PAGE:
Nowadays, we don’t tend to take the flu seriously. We might get a vaccine at the beginning of flu season, but, besides that, we don’t worry about it much. But from 1918 to 1919, the flu killed fifty million people in the influenza pandemic.
Thankfully, modern medicine helps make our current coronavirus pandemic less severe. Still, we’d all love to be healthy enough to go med-free.
At my sixth appointment with Dr. McIntyre, she told me to finish my bottle of Coartem then stop taking all my meds. After six months of antibiotics, I would finally be free. No more side effects, no more bags of medication, no more neon yellow nightmare.
But two days before I went med-free, our older daughter Michaela spiked a 103.4-degree fever. She’d also been having some stomach issues. Could she have C. diff, a potentially fatal complication from antibiotics? I called our Lyme specialist who suspected the flu.
The next morning, Michaela’s temperature hit 104.6. Fevers over 104 degrees can cause brain damage, so I took her to an urgent care center right away.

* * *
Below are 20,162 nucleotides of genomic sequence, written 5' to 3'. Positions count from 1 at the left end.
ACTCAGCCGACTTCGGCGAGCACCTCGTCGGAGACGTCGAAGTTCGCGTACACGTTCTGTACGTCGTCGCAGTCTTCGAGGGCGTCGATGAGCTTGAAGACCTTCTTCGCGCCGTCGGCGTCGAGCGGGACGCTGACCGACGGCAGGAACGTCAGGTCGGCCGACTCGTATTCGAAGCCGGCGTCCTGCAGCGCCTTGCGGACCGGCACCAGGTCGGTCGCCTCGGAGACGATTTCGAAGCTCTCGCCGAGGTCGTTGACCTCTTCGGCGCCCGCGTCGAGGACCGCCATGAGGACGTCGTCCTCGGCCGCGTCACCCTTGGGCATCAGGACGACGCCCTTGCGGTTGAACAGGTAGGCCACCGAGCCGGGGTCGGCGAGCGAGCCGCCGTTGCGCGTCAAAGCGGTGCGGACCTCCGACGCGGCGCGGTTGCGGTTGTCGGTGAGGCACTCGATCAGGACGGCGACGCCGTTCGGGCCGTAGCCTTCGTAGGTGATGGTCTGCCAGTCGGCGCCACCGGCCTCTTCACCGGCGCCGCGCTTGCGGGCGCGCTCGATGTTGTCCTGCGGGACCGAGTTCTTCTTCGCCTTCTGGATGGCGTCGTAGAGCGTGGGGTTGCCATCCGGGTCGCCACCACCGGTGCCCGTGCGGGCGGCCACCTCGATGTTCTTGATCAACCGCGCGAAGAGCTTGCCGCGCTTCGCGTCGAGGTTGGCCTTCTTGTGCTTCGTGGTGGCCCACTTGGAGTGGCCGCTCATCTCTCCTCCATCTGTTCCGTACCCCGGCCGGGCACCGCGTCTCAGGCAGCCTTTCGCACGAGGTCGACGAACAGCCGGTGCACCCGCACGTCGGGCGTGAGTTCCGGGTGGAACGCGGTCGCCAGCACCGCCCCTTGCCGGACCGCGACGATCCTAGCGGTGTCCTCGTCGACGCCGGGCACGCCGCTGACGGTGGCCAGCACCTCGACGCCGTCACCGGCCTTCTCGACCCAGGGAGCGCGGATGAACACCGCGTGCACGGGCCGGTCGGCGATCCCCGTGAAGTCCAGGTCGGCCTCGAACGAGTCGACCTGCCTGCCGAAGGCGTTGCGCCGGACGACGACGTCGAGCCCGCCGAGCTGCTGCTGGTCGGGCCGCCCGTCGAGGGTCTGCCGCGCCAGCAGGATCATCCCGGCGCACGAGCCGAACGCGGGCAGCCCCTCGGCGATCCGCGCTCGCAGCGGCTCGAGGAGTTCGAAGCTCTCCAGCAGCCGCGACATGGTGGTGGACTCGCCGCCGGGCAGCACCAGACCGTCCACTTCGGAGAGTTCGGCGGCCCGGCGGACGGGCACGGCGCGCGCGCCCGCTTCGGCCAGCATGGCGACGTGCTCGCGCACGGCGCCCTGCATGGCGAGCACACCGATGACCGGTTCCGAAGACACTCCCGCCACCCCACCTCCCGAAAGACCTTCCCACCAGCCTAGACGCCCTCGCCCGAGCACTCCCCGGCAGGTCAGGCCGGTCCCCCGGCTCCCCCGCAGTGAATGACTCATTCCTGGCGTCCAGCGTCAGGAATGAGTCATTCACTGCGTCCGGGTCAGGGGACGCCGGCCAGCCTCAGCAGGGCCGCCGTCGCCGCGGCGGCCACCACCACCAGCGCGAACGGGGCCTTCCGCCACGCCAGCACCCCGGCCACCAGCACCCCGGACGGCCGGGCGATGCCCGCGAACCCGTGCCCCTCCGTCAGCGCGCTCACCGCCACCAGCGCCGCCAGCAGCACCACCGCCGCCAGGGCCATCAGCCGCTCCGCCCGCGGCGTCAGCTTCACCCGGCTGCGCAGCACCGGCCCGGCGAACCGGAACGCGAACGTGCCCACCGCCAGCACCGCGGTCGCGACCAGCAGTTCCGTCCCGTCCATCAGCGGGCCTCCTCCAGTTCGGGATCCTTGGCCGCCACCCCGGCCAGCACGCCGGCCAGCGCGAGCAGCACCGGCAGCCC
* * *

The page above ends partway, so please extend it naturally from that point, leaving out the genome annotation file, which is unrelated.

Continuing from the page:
There, my normally independent second grader curled up on my lap and let me rub her head and back.
The nurse practitioner gave her a flu test. It was positive for Influenza A.
I breathed a sigh of relief. She probably didn’t have C. diff. Her symptoms could all be explained by the flu.
Still, at the time, I was reading a novel set in World War I. Towards the end, millions of people started dying of influenza. It wasn’t exactly the kind of story that sets a mother’s mind at ease, especially when her child has the flu.
But Michaela started taking Tamiflu, and—by the next day—her fever had dropped. She was laughing and smiling and acting more like her usual self: seven-going-on-CEO.
Life was good and getting better.
Spreading Love—and Germs—during Flu Season
Then I got the flu. Michaela’s fever spiked again. Our younger daughter, Angelina, caught the virus too.
“Mark is doomed!” my mom said with a laugh.
But my husband took precautions—including wearing a mask around us—and evaded getting sick.
On Tamiflu, Angelina and I started getting better, but Michaela still had a fever. Her pediatrician prescribed Amoxicillin and put her back on her asthma medication.
The next morning, Michaela climbed into bed with me, her usual happy and energetic self. Her mood and my hand on her cool forehead brought a smile to my face: her fever had finally broken.
We all recovered from influenza, and I felt fabulous. For a while.